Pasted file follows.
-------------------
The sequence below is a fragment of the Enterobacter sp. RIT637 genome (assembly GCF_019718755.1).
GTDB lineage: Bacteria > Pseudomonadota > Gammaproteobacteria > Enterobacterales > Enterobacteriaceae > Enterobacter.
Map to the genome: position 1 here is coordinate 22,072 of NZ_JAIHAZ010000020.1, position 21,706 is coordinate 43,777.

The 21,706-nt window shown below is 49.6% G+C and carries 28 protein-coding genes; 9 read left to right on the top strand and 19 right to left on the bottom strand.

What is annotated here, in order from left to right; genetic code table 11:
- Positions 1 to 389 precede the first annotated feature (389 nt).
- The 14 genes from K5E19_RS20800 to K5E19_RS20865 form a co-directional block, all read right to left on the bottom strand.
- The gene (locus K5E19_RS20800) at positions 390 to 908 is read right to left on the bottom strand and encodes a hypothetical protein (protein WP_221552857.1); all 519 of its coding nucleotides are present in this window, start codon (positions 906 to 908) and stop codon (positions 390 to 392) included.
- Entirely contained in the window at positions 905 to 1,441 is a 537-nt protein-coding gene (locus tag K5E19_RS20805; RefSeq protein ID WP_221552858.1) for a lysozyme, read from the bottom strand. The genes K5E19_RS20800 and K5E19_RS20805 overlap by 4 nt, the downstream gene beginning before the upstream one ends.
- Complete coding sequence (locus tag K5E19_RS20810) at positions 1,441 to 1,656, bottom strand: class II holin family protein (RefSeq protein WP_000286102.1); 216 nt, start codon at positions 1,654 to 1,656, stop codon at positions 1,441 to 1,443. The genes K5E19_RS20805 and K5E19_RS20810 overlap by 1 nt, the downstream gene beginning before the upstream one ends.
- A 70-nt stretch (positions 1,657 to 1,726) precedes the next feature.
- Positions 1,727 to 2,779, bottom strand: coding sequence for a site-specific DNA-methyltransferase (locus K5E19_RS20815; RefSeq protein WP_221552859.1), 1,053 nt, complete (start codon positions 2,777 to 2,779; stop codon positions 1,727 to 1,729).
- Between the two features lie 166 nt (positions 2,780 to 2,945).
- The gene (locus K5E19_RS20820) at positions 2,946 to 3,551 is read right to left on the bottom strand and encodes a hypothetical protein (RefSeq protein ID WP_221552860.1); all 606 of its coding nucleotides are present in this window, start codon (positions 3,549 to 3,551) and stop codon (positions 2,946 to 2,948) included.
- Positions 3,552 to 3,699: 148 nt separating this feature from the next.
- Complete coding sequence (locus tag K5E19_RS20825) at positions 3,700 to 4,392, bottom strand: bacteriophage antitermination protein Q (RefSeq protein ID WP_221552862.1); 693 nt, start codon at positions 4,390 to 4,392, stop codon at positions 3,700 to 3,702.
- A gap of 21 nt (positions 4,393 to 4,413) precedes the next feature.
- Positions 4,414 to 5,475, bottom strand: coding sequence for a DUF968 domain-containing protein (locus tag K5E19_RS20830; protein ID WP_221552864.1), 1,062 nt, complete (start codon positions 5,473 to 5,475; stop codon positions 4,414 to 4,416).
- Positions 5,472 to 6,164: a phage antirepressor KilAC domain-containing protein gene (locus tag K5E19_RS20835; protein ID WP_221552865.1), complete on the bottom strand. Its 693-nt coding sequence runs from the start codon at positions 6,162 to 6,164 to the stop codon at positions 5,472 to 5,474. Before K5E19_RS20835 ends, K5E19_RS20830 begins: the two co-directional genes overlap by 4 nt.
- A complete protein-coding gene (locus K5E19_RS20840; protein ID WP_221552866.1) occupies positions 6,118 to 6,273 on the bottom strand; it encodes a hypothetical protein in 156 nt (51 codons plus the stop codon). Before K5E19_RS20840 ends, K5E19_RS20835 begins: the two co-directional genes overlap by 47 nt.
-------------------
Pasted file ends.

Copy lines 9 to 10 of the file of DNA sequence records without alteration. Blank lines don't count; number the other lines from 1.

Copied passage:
- Entirely contained in the window at positions 905 to 1,441 is a 537-nt protein-coding gene (locus tag K5E19_RS20805; RefSeq protein ID WP_221552858.1) for a lysozyme, read from the bottom strand. The genes K5E19_RS20800 and K5E19_RS20805 overlap by 4 nt, the downstream gene beginning before the upstream one ends.
- Complete coding sequence (locus tag K5E19_RS20810) at positions 1,441 to 1,656, bottom strand: class II holin family protein (RefSeq protein WP_000286102.1); 216 nt, start codon at positions 1,654 to 1,656, stop codon at positions 1,441 to 1,443. The genes K5E19_RS20805 and K5E19_RS20810 overlap by 1 nt, the downstream gene beginning before the upstream one ends.